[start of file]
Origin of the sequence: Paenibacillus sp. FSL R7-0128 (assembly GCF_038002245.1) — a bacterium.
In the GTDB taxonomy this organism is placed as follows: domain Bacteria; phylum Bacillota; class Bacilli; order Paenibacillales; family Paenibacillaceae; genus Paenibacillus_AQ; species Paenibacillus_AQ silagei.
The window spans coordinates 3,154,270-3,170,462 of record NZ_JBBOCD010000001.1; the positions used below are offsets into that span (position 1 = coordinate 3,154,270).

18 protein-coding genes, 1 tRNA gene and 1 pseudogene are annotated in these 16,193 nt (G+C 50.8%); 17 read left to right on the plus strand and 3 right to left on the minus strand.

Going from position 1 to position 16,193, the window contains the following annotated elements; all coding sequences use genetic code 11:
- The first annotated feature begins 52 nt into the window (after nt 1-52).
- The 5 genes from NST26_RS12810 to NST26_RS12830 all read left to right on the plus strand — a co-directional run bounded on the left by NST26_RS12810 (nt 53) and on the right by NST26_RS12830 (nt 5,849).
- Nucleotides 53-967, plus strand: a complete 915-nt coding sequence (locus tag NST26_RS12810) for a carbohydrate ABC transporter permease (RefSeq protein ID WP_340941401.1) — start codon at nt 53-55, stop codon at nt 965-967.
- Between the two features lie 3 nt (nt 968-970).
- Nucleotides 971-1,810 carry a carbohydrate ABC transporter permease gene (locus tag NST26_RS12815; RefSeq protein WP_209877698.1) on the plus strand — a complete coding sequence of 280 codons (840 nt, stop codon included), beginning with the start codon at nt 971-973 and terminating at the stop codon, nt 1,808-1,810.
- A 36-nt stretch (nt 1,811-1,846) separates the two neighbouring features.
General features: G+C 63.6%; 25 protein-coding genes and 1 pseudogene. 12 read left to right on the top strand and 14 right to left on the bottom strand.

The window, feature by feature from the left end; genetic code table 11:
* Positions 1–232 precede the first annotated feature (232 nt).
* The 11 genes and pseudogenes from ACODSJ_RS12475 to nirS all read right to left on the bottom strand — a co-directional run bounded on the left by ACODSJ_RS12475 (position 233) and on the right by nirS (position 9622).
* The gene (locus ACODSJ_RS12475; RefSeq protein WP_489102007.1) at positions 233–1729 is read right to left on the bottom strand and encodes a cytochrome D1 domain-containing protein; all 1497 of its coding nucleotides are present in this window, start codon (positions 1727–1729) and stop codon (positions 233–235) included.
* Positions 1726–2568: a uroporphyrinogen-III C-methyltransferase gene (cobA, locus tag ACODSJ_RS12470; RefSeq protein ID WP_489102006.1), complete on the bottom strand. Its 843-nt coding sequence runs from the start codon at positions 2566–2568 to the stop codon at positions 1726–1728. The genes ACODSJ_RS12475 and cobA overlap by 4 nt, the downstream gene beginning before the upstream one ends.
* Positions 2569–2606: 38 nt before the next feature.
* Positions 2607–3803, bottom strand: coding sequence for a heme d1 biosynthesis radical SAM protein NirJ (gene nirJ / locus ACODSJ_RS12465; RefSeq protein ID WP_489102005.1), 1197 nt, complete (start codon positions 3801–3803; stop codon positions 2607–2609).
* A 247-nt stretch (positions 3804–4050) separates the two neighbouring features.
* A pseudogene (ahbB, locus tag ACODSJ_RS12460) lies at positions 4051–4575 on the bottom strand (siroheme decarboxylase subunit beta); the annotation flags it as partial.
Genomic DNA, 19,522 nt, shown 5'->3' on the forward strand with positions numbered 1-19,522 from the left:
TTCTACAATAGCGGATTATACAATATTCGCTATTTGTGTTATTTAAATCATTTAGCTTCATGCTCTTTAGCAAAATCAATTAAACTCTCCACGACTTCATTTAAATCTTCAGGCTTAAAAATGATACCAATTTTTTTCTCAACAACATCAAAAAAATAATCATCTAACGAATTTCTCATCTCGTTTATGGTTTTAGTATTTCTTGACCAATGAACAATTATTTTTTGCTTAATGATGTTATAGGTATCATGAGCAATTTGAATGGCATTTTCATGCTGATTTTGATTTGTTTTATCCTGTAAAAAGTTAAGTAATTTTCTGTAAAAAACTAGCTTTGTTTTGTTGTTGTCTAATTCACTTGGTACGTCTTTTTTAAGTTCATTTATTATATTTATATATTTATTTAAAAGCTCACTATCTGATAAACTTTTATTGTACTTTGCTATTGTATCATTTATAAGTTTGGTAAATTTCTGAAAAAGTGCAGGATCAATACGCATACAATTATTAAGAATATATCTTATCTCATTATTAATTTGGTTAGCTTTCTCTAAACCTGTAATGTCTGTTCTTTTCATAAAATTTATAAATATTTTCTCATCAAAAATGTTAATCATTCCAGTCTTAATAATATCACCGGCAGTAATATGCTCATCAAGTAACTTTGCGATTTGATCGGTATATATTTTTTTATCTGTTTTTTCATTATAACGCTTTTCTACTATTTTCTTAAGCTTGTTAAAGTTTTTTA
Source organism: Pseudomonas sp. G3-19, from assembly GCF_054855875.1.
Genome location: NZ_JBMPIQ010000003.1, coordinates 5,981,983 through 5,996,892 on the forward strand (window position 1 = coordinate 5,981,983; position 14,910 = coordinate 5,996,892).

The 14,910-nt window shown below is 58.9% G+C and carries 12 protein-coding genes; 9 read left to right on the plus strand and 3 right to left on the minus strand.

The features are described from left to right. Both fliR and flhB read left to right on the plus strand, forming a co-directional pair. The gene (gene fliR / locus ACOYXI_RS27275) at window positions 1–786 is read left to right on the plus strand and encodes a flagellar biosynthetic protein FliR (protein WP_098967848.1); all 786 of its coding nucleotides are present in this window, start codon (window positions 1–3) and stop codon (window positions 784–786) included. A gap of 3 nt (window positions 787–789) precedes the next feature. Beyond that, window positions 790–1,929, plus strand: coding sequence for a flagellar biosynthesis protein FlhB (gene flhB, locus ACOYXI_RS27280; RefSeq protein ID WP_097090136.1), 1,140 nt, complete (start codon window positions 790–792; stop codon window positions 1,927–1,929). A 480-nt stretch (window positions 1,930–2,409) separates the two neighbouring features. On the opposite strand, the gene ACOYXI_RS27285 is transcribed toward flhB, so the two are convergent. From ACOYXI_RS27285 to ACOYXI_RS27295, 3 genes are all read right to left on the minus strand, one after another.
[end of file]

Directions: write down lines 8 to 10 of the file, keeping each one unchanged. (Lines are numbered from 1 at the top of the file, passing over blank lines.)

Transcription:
- Nucleotides 53-967, plus strand: a complete 915-nt coding sequence (locus tag NST26_RS12810) for a carbohydrate ABC transporter permease (RefSeq protein ID WP_340941401.1) — start codon at nt 53-55, stop codon at nt 965-967.
- Between the two features lie 3 nt (nt 968-970).
- Nucleotides 971-1,810 carry a carbohydrate ABC transporter permease gene (locus tag NST26_RS12815; RefSeq protein WP_209877698.1) on the plus strand — a complete coding sequence of 280 codons (840 nt, stop codon included), beginning with the start codon at nt 971-973 and terminating at the stop codon, nt 1,808-1,810.